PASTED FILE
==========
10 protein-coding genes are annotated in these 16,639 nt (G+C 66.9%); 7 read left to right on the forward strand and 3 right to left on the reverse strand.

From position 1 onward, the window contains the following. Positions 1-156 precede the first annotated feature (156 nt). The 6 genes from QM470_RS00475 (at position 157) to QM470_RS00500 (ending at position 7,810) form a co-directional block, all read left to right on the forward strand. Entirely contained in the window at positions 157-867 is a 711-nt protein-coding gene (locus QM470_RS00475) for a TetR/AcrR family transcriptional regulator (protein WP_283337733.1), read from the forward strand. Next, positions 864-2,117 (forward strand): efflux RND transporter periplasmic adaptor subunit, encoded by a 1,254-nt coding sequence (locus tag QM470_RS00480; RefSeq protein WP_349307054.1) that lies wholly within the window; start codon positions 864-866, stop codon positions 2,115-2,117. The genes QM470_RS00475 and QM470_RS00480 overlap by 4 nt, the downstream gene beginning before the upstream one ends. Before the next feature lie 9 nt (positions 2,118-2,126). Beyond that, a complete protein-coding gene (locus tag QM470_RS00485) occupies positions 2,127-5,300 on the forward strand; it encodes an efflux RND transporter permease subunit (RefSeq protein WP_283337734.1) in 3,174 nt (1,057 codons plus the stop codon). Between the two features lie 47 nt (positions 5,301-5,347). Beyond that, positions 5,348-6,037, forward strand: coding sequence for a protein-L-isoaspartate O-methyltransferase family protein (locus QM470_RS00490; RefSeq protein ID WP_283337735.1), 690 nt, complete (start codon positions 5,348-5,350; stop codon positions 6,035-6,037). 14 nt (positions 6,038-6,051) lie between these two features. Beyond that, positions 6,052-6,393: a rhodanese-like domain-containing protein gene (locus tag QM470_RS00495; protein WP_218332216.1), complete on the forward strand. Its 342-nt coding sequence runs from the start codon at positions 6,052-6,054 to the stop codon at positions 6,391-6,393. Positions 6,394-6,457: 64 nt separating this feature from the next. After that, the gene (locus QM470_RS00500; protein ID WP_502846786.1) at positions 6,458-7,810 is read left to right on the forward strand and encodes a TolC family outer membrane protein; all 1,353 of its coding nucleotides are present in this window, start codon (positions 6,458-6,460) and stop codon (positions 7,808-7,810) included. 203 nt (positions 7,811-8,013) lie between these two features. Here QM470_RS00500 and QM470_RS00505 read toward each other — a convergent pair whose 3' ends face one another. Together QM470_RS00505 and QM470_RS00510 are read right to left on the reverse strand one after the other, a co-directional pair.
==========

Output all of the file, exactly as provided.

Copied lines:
10 protein-coding genes are annotated in these 16,639 nt (G+C 66.9%); 7 read left to right on the forward strand and 3 right to left on the reverse strand.

From position 1 onward, the window contains the following. Positions 1-156 precede the first annotated feature (156 nt). The 6 genes from QM470_RS00475 (at position 157) to QM470_RS00500 (ending at position 7,810) form a co-directional block, all read left to right on the forward strand. Entirely contained in the window at positions 157-867 is a 711-nt protein-coding gene (locus QM470_RS00475) for a TetR/AcrR family transcriptional regulator (protein WP_283337733.1), read from the forward strand. Next, positions 864-2,117 (forward strand): efflux RND transporter periplasmic adaptor subunit, encoded by a 1,254-nt coding sequence (locus tag QM470_RS00480; RefSeq protein WP_349307054.1) that lies wholly within the window; start codon positions 864-866, stop codon positions 2,115-2,117. The genes QM470_RS00475 and QM470_RS00480 overlap by 4 nt, the downstream gene beginning before the upstream one ends. Before the next feature lie 9 nt (positions 2,118-2,126). Beyond that, a complete protein-coding gene (locus tag QM470_RS00485) occupies positions 2,127-5,300 on the forward strand; it encodes an efflux RND transporter permease subunit (RefSeq protein WP_283337734.1) in 3,174 nt (1,057 codons plus the stop codon). Between the two features lie 47 nt (positions 5,301-5,347). Beyond that, positions 5,348-6,037, forward strand: coding sequence for a protein-L-isoaspartate O-methyltransferase family protein (locus QM470_RS00490; RefSeq protein ID WP_283337735.1), 690 nt, complete (start codon positions 5,348-5,350; stop codon positions 6,035-6,037). 14 nt (positions 6,038-6,051) lie between these two features. Beyond that, positions 6,052-6,393: a rhodanese-like domain-containing protein gene (locus tag QM470_RS00495; protein WP_218332216.1), complete on the forward strand. Its 342-nt coding sequence runs from the start codon at positions 6,052-6,054 to the stop codon at positions 6,391-6,393. Positions 6,394-6,457: 64 nt separating this feature from the next. After that, the gene (locus QM470_RS00500; protein ID WP_502846786.1) at positions 6,458-7,810 is read left to right on the forward strand and encodes a TolC family outer membrane protein; all 1,353 of its coding nucleotides are present in this window, start codon (positions 6,458-6,460) and stop codon (positions 7,808-7,810) included. 203 nt (positions 7,811-8,013) lie between these two features. Here QM470_RS00500 and QM470_RS00505 read toward each other — a convergent pair whose 3' ends face one another. Together QM470_RS00505 and QM470_RS00510 are read right to left on the reverse strand one after the other, a co-directional pair.